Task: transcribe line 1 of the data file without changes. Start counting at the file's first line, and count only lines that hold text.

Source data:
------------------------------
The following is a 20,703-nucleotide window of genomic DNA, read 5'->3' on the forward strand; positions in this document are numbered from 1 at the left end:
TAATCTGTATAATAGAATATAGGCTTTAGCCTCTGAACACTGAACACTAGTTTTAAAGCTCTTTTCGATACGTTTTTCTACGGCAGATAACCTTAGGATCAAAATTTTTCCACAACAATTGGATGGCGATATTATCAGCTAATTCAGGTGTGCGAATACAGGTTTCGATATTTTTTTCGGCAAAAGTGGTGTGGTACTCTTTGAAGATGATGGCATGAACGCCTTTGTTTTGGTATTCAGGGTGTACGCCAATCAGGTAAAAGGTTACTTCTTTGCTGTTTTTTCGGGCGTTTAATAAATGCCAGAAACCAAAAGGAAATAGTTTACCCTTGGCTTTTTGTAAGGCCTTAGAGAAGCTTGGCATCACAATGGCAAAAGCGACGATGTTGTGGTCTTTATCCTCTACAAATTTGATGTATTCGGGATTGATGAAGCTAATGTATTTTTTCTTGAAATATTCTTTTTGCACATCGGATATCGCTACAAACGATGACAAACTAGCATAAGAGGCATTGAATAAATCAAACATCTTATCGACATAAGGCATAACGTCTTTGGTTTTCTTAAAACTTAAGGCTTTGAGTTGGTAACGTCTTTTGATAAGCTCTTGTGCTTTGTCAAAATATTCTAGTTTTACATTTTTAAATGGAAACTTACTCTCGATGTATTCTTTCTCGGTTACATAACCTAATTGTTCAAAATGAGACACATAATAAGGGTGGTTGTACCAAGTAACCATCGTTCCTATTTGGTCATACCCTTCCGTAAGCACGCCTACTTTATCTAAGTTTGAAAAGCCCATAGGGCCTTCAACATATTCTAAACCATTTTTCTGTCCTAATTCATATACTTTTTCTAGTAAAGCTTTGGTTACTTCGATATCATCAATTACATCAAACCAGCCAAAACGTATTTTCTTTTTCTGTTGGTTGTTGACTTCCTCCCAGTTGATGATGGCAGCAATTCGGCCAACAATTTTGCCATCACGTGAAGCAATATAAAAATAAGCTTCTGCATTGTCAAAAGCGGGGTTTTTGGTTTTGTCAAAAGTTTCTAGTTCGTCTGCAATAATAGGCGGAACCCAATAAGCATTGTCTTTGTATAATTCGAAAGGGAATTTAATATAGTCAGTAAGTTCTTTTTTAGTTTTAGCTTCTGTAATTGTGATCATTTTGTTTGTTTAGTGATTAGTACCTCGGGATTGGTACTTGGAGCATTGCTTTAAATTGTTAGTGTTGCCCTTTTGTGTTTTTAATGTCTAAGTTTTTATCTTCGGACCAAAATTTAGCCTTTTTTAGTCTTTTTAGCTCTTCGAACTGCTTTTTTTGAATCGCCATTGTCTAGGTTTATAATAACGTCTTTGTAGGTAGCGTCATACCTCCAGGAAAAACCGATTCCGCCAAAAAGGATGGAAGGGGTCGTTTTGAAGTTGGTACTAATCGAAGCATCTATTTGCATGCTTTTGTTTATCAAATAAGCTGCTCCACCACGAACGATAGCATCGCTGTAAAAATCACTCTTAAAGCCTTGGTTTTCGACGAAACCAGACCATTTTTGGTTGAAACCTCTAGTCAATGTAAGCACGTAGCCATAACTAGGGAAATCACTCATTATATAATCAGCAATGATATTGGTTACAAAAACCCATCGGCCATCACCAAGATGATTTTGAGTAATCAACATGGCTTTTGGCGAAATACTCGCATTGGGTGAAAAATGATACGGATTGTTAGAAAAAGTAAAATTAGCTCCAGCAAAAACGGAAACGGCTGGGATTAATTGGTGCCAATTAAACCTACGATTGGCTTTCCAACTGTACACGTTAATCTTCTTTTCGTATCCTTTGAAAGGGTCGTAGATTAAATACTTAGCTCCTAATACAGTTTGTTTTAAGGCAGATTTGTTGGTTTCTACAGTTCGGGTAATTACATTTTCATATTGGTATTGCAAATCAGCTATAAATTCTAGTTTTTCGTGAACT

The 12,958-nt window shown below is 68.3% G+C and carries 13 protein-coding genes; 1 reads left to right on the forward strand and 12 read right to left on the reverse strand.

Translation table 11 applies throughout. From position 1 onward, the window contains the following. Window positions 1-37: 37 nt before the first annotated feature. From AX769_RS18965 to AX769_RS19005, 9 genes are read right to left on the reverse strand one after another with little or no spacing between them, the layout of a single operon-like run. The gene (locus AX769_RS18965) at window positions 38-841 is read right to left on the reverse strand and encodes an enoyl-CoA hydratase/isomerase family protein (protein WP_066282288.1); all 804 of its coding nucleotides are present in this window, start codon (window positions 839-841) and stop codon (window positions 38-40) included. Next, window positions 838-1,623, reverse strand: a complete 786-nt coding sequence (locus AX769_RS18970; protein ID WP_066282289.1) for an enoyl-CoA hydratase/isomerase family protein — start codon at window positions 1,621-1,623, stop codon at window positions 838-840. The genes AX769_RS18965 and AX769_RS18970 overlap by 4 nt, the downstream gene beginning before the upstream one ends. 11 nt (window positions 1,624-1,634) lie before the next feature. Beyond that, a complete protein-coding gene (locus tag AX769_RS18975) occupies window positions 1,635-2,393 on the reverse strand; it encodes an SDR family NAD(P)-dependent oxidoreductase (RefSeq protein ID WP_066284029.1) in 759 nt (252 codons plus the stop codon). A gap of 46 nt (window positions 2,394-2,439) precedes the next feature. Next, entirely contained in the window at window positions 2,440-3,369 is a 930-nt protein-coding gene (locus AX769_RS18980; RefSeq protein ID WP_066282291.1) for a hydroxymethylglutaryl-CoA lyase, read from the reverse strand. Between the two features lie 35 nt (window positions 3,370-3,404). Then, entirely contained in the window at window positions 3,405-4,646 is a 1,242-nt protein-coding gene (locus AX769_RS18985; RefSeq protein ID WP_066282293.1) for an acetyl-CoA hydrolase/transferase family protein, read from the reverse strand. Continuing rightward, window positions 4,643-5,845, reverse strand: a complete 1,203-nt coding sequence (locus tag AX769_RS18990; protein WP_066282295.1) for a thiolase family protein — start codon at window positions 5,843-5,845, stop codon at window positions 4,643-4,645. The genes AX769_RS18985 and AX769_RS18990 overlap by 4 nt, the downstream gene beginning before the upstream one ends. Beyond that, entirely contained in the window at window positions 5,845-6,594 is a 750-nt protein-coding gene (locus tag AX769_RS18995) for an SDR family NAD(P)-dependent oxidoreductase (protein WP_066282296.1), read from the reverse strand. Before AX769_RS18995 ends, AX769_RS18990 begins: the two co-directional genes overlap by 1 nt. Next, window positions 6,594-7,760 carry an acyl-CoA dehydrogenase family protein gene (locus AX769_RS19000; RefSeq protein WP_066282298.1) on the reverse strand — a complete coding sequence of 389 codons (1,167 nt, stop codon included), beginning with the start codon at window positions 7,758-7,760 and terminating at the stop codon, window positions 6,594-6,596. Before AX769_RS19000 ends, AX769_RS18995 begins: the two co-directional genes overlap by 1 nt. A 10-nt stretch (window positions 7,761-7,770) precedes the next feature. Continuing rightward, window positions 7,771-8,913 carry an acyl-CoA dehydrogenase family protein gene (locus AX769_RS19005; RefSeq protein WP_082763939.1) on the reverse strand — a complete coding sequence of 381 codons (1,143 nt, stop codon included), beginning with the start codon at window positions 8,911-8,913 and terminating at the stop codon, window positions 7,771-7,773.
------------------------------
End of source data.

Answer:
The following is a 20,703-nucleotide window of genomic DNA, read 5'->3' on the forward strand; positions in this document are numbered from 1 at the left end: